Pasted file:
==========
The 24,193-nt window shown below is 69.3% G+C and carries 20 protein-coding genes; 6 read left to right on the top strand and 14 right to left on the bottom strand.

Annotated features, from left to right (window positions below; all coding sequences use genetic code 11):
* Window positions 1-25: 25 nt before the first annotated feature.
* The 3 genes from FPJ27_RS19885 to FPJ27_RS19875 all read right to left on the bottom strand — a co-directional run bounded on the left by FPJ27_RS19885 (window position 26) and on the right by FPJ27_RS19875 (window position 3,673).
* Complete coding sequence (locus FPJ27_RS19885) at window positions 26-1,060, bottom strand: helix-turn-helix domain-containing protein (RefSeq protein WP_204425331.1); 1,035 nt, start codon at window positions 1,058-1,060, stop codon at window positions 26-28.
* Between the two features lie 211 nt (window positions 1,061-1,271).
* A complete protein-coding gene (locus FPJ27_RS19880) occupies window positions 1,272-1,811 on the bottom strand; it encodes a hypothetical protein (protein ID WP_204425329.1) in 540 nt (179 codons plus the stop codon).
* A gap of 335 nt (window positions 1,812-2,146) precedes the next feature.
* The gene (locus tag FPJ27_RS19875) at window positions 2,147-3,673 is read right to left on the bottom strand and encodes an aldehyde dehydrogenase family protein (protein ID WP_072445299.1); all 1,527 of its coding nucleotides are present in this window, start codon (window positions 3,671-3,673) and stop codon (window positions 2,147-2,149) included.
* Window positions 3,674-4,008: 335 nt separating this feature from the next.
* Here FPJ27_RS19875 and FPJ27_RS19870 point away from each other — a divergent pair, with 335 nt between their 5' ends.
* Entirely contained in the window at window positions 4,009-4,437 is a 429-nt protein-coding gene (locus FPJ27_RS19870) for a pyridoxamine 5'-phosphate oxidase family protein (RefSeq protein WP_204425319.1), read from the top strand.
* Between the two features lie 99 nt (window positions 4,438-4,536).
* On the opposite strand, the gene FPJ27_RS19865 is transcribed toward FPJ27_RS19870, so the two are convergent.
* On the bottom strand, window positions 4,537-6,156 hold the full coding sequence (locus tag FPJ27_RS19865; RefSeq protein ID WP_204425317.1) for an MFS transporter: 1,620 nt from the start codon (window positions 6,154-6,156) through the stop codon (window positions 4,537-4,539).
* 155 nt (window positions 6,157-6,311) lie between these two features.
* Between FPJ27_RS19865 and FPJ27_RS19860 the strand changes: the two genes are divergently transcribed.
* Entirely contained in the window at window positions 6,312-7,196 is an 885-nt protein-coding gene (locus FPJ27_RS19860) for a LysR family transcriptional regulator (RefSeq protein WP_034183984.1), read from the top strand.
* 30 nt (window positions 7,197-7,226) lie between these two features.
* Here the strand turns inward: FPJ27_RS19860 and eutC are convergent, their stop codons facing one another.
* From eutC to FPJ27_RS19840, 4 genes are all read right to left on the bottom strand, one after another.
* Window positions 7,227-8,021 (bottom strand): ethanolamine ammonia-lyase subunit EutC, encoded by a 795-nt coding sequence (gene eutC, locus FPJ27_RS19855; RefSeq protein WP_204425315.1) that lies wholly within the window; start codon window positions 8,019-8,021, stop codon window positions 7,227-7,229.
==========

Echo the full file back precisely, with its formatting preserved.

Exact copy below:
The 24,193-nt window shown below is 69.3% G+C and carries 20 protein-coding genes; 6 read left to right on the top strand and 14 right to left on the bottom strand.

Annotated features, from left to right (window positions below; all coding sequences use genetic code 11):
* Window positions 1-25: 25 nt before the first annotated feature.
* The 3 genes from FPJ27_RS19885 to FPJ27_RS19875 all read right to left on the bottom strand — a co-directional run bounded on the left by FPJ27_RS19885 (window position 26) and on the right by FPJ27_RS19875 (window position 3,673).
* Complete coding sequence (locus FPJ27_RS19885) at window positions 26-1,060, bottom strand: helix-turn-helix domain-containing protein (RefSeq protein WP_204425331.1); 1,035 nt, start codon at window positions 1,058-1,060, stop codon at window positions 26-28.
* Between the two features lie 211 nt (window positions 1,061-1,271).
* A complete protein-coding gene (locus FPJ27_RS19880) occupies window positions 1,272-1,811 on the bottom strand; it encodes a hypothetical protein (protein ID WP_204425329.1) in 540 nt (179 codons plus the stop codon).
* A gap of 335 nt (window positions 1,812-2,146) precedes the next feature.
* The gene (locus tag FPJ27_RS19875) at window positions 2,147-3,673 is read right to left on the bottom strand and encodes an aldehyde dehydrogenase family protein (protein ID WP_072445299.1); all 1,527 of its coding nucleotides are present in this window, start codon (window positions 3,671-3,673) and stop codon (window positions 2,147-2,149) included.
* Window positions 3,674-4,008: 335 nt separating this feature from the next.
* Here FPJ27_RS19875 and FPJ27_RS19870 point away from each other — a divergent pair, with 335 nt between their 5' ends.
* Entirely contained in the window at window positions 4,009-4,437 is a 429-nt protein-coding gene (locus FPJ27_RS19870) for a pyridoxamine 5'-phosphate oxidase family protein (RefSeq protein WP_204425319.1), read from the top strand.
* Between the two features lie 99 nt (window positions 4,438-4,536).
* On the opposite strand, the gene FPJ27_RS19865 is transcribed toward FPJ27_RS19870, so the two are convergent.
* On the bottom strand, window positions 4,537-6,156 hold the full coding sequence (locus tag FPJ27_RS19865; RefSeq protein ID WP_204425317.1) for an MFS transporter: 1,620 nt from the start codon (window positions 6,154-6,156) through the stop codon (window positions 4,537-4,539).
* 155 nt (window positions 6,157-6,311) lie between these two features.
* Between FPJ27_RS19865 and FPJ27_RS19860 the strand changes: the two genes are divergently transcribed.
* Entirely contained in the window at window positions 6,312-7,196 is an 885-nt protein-coding gene (locus FPJ27_RS19860) for a LysR family transcriptional regulator (RefSeq protein WP_034183984.1), read from the top strand.
* 30 nt (window positions 7,197-7,226) lie between these two features.
* Here the strand turns inward: FPJ27_RS19860 and eutC are convergent, their stop codons facing one another.
* From eutC to FPJ27_RS19840, 4 genes are all read right to left on the bottom strand, one after another.
* Window positions 7,227-8,021 (bottom strand): ethanolamine ammonia-lyase subunit EutC, encoded by a 795-nt coding sequence (gene eutC, locus FPJ27_RS19855; RefSeq protein WP_204425315.1) that lies wholly within the window; start codon window positions 8,019-8,021, stop codon window positions 7,227-7,229.